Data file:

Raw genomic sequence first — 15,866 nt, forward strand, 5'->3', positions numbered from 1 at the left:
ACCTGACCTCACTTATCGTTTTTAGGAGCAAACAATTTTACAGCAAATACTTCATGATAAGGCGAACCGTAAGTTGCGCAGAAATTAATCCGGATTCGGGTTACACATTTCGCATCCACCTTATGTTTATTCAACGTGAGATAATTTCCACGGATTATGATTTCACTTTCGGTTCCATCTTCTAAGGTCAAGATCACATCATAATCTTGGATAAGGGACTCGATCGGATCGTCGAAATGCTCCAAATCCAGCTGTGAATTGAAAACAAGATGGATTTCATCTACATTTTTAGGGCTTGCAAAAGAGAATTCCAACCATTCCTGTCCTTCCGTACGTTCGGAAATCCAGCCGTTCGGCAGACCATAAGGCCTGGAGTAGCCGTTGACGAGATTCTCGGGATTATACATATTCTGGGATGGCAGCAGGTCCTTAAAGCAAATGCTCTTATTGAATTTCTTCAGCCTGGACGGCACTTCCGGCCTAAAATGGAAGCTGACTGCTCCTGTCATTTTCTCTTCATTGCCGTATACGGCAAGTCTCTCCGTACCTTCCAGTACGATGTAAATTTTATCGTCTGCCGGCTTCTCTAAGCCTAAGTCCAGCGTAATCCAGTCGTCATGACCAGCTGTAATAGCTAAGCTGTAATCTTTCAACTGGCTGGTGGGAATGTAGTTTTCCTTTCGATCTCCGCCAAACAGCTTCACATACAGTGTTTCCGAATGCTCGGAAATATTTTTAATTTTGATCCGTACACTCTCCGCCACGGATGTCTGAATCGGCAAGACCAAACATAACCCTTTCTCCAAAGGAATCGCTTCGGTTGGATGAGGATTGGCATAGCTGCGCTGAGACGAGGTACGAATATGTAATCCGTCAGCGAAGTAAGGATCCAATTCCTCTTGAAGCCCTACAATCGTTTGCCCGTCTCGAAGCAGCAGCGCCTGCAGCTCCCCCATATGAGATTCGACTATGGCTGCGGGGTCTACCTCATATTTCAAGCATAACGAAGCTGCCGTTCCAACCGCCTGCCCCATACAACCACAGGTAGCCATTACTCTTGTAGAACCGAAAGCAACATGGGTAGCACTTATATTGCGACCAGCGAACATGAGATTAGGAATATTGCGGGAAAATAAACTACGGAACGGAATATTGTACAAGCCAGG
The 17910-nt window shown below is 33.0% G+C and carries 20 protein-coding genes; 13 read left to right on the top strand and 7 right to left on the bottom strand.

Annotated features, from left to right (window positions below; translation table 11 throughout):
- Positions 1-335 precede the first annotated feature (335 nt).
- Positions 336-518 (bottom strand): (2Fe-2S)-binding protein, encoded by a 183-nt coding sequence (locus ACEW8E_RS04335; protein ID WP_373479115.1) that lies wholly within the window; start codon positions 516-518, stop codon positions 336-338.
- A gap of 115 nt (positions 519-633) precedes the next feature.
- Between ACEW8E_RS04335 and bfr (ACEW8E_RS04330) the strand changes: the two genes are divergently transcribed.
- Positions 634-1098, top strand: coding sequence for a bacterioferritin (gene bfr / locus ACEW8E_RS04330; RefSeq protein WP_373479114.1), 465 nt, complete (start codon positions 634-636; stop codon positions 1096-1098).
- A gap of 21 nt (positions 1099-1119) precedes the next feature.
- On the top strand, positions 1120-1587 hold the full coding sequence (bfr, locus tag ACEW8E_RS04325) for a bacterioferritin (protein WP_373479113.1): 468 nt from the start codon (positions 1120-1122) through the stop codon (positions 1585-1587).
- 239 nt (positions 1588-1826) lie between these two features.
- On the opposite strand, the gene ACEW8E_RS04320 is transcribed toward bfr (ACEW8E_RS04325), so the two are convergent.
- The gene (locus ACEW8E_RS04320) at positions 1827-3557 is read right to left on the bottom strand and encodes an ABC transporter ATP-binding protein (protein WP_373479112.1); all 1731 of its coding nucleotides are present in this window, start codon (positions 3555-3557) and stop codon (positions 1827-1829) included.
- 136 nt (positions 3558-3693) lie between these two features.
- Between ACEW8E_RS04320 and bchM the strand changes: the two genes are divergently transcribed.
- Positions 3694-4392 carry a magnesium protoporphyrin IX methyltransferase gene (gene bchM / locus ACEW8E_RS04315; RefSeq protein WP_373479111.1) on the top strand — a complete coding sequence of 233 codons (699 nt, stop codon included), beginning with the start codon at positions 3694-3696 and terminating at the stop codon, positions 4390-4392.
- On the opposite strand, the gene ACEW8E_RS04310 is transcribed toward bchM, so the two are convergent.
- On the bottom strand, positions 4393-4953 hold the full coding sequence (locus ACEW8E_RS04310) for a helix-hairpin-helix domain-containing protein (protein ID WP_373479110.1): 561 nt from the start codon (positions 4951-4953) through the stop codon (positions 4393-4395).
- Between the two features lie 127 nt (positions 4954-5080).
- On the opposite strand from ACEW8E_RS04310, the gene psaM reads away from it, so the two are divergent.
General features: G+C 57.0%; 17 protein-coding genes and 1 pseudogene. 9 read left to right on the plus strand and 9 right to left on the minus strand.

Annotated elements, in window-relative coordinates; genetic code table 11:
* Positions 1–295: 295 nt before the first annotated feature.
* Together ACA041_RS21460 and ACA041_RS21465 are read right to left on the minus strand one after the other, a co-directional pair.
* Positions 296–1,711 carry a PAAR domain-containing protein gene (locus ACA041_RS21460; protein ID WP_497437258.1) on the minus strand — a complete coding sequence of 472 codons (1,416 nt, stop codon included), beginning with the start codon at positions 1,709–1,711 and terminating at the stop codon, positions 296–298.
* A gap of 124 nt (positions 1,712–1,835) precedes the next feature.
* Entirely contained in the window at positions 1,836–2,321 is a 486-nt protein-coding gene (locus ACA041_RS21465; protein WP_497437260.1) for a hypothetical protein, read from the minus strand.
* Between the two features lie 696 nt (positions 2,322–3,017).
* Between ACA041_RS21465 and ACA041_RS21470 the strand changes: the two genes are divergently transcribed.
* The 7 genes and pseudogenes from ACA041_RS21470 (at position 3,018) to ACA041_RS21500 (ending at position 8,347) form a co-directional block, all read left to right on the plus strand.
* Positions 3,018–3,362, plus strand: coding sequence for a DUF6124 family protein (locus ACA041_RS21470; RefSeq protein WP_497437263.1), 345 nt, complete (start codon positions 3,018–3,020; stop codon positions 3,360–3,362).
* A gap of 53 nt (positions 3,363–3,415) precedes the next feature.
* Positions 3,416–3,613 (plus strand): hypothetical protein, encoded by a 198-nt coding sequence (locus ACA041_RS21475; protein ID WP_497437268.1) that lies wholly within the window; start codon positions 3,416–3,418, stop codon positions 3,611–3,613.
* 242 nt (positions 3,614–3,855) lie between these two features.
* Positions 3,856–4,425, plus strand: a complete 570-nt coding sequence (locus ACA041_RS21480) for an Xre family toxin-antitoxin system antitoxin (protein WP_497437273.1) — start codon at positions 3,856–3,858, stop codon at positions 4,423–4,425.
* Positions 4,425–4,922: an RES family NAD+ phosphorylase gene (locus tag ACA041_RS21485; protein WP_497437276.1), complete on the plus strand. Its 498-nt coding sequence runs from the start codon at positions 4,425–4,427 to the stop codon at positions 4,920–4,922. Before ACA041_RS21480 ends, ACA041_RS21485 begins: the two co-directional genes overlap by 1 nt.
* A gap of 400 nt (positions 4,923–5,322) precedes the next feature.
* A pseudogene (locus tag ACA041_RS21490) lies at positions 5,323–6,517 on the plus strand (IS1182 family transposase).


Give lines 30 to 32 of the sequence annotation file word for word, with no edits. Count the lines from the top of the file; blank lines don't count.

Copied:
* Between ACA041_RS21465 and ACA041_RS21470 the strand changes: the two genes are divergently transcribed.
* The 7 genes and pseudogenes from ACA041_RS21470 (at position 3,018) to ACA041_RS21500 (ending at position 8,347) form a co-directional block, all read left to right on the plus strand.
* Positions 3,018–3,362, plus strand: coding sequence for a DUF6124 family protein (locus ACA041_RS21470; RefSeq protein WP_497437263.1), 345 nt, complete (start codon positions 3,018–3,020; stop codon positions 3,360–3,362).